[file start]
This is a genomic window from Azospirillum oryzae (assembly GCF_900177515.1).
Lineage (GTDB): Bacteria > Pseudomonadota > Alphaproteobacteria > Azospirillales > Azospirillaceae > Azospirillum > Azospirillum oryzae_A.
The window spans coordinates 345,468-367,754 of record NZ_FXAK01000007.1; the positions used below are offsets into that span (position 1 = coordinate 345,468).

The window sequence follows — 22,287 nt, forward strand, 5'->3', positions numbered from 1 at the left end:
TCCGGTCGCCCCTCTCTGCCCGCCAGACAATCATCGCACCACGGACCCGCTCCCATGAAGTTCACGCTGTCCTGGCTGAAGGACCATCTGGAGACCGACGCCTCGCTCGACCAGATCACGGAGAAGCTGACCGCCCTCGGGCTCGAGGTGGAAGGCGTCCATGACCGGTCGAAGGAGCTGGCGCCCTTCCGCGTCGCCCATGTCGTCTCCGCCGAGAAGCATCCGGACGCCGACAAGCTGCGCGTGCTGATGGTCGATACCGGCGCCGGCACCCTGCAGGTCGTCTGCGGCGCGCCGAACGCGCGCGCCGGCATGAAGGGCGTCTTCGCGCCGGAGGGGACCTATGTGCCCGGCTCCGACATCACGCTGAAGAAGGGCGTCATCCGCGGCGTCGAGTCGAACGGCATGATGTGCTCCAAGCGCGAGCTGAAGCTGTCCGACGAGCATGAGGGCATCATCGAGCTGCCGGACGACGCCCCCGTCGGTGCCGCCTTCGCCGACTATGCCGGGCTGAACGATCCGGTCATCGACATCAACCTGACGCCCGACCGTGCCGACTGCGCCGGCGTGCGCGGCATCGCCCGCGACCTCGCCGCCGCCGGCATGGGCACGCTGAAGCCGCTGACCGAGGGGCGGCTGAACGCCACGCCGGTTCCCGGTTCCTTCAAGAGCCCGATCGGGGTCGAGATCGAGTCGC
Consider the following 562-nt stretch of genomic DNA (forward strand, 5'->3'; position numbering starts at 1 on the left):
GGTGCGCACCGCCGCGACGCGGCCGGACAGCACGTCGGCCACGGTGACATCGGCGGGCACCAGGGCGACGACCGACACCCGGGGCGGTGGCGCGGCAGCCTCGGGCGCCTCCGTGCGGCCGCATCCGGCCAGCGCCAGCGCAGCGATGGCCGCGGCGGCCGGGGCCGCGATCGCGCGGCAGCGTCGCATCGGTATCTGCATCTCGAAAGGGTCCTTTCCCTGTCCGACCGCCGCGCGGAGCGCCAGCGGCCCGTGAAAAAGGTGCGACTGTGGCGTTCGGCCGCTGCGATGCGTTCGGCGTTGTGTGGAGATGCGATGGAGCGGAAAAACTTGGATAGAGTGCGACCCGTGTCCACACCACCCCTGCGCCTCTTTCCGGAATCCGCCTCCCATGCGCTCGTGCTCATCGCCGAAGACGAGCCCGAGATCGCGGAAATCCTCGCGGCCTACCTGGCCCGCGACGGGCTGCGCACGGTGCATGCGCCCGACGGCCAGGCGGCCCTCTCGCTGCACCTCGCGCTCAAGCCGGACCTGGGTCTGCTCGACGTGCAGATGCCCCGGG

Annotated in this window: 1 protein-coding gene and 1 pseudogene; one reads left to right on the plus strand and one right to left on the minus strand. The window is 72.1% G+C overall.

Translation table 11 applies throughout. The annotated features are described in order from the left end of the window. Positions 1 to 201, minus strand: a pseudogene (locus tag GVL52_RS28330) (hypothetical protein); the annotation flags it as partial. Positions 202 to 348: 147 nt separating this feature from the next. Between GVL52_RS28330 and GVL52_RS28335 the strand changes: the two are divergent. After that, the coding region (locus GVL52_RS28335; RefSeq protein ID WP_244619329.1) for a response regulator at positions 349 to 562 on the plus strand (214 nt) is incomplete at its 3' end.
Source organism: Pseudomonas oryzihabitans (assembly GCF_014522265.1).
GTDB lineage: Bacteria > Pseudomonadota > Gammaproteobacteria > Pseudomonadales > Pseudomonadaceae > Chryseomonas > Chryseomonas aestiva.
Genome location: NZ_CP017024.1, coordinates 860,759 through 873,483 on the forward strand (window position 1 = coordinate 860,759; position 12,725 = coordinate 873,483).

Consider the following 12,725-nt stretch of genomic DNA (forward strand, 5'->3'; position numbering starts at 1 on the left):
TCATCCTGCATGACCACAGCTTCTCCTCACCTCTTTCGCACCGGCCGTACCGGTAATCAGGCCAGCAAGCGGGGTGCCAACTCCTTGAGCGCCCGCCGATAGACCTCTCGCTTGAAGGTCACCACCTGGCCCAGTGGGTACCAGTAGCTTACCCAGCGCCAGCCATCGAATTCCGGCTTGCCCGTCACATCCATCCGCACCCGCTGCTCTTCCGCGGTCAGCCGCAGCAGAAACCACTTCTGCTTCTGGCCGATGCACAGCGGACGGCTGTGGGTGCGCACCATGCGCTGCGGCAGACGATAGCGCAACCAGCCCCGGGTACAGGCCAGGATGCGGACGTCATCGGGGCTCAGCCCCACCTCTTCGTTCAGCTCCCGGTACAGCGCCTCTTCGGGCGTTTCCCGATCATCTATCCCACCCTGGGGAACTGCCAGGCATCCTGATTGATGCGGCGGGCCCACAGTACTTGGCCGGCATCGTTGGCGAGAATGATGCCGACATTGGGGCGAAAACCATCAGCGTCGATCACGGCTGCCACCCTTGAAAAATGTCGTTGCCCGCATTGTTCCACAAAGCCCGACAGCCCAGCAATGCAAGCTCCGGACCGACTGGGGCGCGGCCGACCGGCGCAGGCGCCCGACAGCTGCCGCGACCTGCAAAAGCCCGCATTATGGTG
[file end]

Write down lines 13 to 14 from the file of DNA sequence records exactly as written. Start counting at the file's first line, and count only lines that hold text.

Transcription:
Consider the following 12,725-nt stretch of genomic DNA (forward strand, 5'->3'; position numbering starts at 1 on the left):
TCATCCTGCATGACCACAGCTTCTCCTCACCTCTTTCGCACCGGCCGTACCGGTAATCAGGCCAGCAAGCGGGGTGCCAACTCCTTGAGCGCCCGCCGATAGACCTCTCGCTTGAAGGTCACCACCTGGCCCAGTGGGTACCAGTAGCTTACCCAGCGCCAGCCATCGAATTCCGGCTTGCCCGTCACATCCATCCGCACCCGCTGCTCTTCCGCGGTCAGCCGCAGCAGAAACCACTTCTGCTTCTGGCCGATGCACAGCGGACGGCTGTGGGTGCGCACCATGCGCTGCGGCAGACGATAGCGCAACCAGCCCCGGGTACAGGCCAGGATGCGGACGTCATCGGGGCTCAGCCCCACCTCTTCGTTCAGCTCCCGGTACAGCGCCTCTTCGGGCGTTTCCCGATCATCTATCCCACCCTGGGGAACTGCCAGGCATCCTGATTGATGCGGCGGGCCCACAGTACTTGGCCGGCATCGTTGGCGAGAATGATGCCGACATTGGGGCGAAAACCATCAGCGTCGATCACGGCTGCCACCCTTGAAAAATGTCGTTGCCCGCATTGTTCCACAAAGCCCGACAGCCCAGCAATGCAAGCTCCGGACCGACTGGGGCGCGGCCGACCGGCGCAGGCGCCCGACAGCTGCCGCGACCTGCAAAAGCCCGCATTATGGTG